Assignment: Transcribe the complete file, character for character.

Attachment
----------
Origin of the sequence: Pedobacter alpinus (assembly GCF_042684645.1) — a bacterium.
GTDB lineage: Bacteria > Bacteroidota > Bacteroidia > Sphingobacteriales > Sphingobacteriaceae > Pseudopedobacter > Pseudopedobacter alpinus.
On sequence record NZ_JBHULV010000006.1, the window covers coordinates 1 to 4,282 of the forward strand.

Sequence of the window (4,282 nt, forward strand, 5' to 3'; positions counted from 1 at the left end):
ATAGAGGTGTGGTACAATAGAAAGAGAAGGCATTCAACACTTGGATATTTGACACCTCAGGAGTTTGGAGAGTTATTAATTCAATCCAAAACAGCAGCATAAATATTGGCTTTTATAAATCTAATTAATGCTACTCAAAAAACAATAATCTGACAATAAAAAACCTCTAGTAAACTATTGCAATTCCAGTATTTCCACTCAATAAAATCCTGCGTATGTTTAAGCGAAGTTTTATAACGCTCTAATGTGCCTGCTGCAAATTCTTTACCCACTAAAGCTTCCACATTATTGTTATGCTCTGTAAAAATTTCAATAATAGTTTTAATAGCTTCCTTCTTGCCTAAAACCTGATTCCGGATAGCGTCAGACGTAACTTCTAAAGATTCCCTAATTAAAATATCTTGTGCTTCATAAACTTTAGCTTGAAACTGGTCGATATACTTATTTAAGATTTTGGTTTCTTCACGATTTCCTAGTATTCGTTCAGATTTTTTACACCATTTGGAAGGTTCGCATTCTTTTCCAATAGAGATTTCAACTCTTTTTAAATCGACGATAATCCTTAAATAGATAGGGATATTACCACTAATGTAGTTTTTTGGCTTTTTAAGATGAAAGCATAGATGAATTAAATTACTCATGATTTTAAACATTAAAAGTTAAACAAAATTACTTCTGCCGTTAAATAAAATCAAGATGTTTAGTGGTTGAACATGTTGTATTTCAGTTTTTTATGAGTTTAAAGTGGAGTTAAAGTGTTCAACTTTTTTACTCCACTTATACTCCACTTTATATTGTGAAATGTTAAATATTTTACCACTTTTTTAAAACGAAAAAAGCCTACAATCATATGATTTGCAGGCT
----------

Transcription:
Origin of the sequence: Pedobacter alpinus (assembly GCF_042684645.1) — a bacterium.
GTDB lineage: Bacteria > Bacteroidota > Bacteroidia > Sphingobacteriales > Sphingobacteriaceae > Pseudopedobacter > Pseudopedobacter alpinus.
On sequence record NZ_JBHULV010000006.1, the window covers coordinates 1 to 4,282 of the forward strand.

Sequence of the window (4,282 nt, forward strand, 5' to 3'; positions counted from 1 at the left end):
ATAGAGGTGTGGTACAATAGAAAGAGAAGGCATTCAACACTTGGATATTTGACACCTCAGGAGTTTGGAGAGTTATTAATTCAATCCAAAACAGCAGCATAAATATTGGCTTTTATAAATCTAATTAATGCTACTCAAAAAACAATAATCTGACAATAAAAAACCTCTAGTAAACTATTGCAATTCCAGTATTTCCACTCAATAAAATCCTGCGTATGTTTAAGCGAAGTTTTATAACGCTCTAATGTGCCTGCTGCAAATTCTTTACCCACTAAAGCTTCCACATTATTGTTATGCTCTGTAAAAATTTCAATAATAGTTTTAATAGCTTCCTTCTTGCCTAAAACCTGATTCCGGATAGCGTCAGACGTAACTTCTAAAGATTCCCTAATTAAAATATCTTGTGCTTCATAAACTTTAGCTTGAAACTGGTCGATATACTTATTTAAGATTTTGGTTTCTTCACGATTTCCTAGTATTCGTTCAGATTTTTTACACCATTTGGAAGGTTCGCATTCTTTTCCAATAGAGATTTCAACTCTTTTTAAATCGACGATAATCCTTAAATAGATAGGGATATTACCACTAATGTAGTTTTTTGGCTTTTTAAGATGAAAGCATAGATGAATTAAATTACTCATGATTTTAAACATTAAAAGTTAAACAAAATTACTTCTGCCGTTAAATAAAATCAAGATGTTTAGTGGTTGAACATGTTGTATTTCAGTTTTTTATGAGTTTAAAGTGGAGTTAAAGTGTTCAACTTTTTTACTCCACTTATACTCCACTTTATATTGTGAAATGTTAAATATTTTACCACTTTTTTAAAACGAAAAAAGCCTACAATCATATGATTTGCAGGCT